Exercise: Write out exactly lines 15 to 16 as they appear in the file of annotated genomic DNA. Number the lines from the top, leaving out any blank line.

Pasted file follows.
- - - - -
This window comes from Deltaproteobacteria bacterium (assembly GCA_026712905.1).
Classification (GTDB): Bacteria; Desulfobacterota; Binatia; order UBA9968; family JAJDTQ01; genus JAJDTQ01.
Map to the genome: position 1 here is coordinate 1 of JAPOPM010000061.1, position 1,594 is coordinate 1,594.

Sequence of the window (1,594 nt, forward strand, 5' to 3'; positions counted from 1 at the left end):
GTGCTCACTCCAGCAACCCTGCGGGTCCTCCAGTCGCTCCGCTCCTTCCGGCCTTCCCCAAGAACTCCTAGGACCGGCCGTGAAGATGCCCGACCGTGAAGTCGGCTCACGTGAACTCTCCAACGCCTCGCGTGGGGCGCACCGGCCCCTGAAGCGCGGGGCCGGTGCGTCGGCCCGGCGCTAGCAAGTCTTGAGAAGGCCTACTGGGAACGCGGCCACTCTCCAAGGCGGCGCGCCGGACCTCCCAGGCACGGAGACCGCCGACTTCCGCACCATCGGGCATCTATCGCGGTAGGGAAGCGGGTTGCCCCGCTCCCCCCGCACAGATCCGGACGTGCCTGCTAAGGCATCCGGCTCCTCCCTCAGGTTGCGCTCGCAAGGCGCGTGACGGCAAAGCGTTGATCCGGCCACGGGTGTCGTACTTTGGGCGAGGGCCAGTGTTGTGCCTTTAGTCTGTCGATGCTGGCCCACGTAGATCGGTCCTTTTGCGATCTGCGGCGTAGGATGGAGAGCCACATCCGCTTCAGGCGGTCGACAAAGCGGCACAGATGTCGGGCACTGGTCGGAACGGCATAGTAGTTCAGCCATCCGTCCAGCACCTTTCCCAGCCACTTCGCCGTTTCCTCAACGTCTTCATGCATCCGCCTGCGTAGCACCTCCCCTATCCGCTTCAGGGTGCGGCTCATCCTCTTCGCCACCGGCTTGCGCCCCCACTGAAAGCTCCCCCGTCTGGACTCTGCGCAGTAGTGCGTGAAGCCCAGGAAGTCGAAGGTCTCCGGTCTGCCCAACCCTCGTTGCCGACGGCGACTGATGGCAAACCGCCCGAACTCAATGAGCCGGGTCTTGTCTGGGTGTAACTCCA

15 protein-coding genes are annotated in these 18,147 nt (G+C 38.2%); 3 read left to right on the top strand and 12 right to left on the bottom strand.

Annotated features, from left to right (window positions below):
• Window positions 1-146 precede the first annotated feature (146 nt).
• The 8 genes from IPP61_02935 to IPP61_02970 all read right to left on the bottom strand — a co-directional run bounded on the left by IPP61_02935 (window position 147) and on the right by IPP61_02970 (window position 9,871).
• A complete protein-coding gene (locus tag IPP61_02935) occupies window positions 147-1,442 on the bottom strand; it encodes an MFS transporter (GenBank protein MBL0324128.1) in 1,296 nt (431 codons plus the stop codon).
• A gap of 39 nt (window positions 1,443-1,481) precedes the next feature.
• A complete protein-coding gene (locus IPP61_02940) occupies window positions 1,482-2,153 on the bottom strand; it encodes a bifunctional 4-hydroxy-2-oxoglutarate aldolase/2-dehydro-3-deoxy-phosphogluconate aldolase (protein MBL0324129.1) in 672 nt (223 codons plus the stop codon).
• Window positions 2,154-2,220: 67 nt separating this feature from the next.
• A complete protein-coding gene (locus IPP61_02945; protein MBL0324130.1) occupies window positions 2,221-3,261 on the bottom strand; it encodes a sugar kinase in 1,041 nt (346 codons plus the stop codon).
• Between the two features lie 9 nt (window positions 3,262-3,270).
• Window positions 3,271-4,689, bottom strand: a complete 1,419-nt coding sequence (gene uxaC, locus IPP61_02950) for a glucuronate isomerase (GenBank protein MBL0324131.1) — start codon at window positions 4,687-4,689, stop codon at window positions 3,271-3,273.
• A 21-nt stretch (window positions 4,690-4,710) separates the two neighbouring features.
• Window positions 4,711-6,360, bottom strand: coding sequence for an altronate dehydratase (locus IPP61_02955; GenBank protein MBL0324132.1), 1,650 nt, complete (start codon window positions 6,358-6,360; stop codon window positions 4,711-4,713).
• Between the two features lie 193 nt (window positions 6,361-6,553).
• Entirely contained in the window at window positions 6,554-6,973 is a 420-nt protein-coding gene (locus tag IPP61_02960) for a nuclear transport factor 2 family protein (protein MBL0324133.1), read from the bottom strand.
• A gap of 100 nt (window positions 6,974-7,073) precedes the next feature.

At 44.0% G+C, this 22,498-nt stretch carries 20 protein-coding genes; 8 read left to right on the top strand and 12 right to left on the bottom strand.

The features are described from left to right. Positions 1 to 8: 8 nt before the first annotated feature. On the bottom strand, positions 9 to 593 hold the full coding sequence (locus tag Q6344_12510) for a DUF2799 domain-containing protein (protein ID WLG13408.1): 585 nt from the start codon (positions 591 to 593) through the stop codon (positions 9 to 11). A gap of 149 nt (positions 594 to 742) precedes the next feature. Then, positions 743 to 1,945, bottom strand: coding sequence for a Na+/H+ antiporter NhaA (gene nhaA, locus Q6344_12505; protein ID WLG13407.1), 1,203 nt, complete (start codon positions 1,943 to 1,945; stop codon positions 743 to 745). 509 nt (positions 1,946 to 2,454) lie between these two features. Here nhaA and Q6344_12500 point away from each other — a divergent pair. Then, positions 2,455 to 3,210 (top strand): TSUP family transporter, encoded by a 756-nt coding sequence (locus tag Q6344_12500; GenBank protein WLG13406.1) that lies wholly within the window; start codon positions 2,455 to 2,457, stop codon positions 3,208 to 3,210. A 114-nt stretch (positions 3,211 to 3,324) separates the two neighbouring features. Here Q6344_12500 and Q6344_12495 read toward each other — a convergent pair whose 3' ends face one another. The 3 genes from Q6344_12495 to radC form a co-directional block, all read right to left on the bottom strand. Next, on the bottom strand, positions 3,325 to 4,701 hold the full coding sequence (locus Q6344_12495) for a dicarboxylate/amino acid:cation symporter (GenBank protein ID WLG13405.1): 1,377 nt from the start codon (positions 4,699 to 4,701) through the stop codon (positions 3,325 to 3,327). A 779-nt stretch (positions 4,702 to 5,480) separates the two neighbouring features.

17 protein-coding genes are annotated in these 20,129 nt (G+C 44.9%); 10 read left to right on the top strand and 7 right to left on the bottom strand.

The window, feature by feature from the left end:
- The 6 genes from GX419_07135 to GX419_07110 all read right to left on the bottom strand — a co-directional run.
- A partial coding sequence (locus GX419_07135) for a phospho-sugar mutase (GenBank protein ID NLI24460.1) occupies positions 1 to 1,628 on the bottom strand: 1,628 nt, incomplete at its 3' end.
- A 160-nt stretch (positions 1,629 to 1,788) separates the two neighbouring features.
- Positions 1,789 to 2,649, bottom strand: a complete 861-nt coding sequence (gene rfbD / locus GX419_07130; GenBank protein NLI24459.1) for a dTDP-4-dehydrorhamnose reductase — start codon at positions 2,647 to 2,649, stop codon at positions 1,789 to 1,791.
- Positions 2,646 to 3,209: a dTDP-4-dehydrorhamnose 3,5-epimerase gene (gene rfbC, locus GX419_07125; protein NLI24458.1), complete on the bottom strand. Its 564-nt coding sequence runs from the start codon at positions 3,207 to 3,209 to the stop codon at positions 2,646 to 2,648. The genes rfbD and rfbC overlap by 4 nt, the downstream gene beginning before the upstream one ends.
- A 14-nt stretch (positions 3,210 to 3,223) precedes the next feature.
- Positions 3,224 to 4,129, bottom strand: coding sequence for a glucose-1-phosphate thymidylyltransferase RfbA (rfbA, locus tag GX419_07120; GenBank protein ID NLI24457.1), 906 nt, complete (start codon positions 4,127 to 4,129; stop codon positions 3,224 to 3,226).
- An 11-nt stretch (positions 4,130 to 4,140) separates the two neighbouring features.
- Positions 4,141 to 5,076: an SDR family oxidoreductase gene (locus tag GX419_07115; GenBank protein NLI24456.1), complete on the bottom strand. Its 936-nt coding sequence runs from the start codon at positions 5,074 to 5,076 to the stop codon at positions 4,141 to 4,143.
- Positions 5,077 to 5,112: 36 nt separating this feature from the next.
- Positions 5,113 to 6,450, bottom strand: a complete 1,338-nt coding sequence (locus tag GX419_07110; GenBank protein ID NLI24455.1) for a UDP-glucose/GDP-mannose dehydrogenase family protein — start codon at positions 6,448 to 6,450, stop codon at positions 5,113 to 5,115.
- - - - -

• Between the two features lie 9 nt (window positions 3,262-3,270).
• Window positions 3,271-4,689, bottom strand: a complete 1,419-nt coding sequence (gene uxaC, locus IPP61_02950) for a glucuronate isomerase (GenBank protein MBL0324131.1) — start codon at window positions 4,687-4,689, stop codon at window positions 3,271-3,273.